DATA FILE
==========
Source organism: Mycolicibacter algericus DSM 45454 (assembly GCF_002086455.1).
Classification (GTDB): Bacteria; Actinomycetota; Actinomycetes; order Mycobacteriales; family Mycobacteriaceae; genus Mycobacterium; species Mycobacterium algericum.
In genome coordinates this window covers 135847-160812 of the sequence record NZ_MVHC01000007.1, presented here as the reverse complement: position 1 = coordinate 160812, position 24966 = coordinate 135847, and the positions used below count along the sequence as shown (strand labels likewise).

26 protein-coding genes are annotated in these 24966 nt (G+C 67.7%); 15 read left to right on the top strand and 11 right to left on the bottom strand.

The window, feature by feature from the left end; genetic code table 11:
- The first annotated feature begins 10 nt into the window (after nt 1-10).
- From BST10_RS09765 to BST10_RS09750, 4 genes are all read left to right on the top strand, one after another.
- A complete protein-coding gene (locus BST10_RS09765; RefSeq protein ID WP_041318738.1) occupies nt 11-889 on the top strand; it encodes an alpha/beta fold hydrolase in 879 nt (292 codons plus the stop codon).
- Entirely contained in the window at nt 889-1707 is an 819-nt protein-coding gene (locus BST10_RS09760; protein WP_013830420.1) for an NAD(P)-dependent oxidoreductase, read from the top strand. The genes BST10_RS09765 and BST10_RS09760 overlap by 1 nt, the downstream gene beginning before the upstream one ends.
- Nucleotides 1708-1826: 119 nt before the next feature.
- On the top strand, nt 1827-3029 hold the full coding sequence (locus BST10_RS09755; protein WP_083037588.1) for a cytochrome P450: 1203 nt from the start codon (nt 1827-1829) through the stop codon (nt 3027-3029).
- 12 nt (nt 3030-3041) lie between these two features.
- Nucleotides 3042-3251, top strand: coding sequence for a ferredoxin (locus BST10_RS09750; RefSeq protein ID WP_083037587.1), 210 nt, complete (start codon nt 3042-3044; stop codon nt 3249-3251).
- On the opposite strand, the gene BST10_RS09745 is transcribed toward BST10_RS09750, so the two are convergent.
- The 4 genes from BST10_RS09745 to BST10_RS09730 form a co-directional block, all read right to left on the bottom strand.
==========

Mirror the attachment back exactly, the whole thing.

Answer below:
Source organism: Mycolicibacter algericus DSM 45454 (assembly GCF_002086455.1).
Classification (GTDB): Bacteria; Actinomycetota; Actinomycetes; order Mycobacteriales; family Mycobacteriaceae; genus Mycobacterium; species Mycobacterium algericum.
In genome coordinates this window covers 135847-160812 of the sequence record NZ_MVHC01000007.1, presented here as the reverse complement: position 1 = coordinate 160812, position 24966 = coordinate 135847, and the positions used below count along the sequence as shown (strand labels likewise).

26 protein-coding genes are annotated in these 24966 nt (G+C 67.7%); 15 read left to right on the top strand and 11 right to left on the bottom strand.

The window, feature by feature from the left end; genetic code table 11:
- The first annotated feature begins 10 nt into the window (after nt 1-10).
- From BST10_RS09765 to BST10_RS09750, 4 genes are all read left to right on the top strand, one after another.
- A complete protein-coding gene (locus BST10_RS09765; RefSeq protein ID WP_041318738.1) occupies nt 11-889 on the top strand; it encodes an alpha/beta fold hydrolase in 879 nt (292 codons plus the stop codon).
- Entirely contained in the window at nt 889-1707 is an 819-nt protein-coding gene (locus BST10_RS09760; protein WP_013830420.1) for an NAD(P)-dependent oxidoreductase, read from the top strand. The genes BST10_RS09765 and BST10_RS09760 overlap by 1 nt, the downstream gene beginning before the upstream one ends.
- Nucleotides 1708-1826: 119 nt before the next feature.
- On the top strand, nt 1827-3029 hold the full coding sequence (locus BST10_RS09755; protein WP_083037588.1) for a cytochrome P450: 1203 nt from the start codon (nt 1827-1829) through the stop codon (nt 3027-3029).
- 12 nt (nt 3030-3041) lie between these two features.
- Nucleotides 3042-3251, top strand: coding sequence for a ferredoxin (locus BST10_RS09750; RefSeq protein ID WP_083037587.1), 210 nt, complete (start codon nt 3042-3044; stop codon nt 3249-3251).
- On the opposite strand, the gene BST10_RS09745 is transcribed toward BST10_RS09750, so the two are convergent.
- The 4 genes from BST10_RS09745 to BST10_RS09730 form a co-directional block, all read right to left on the bottom strand.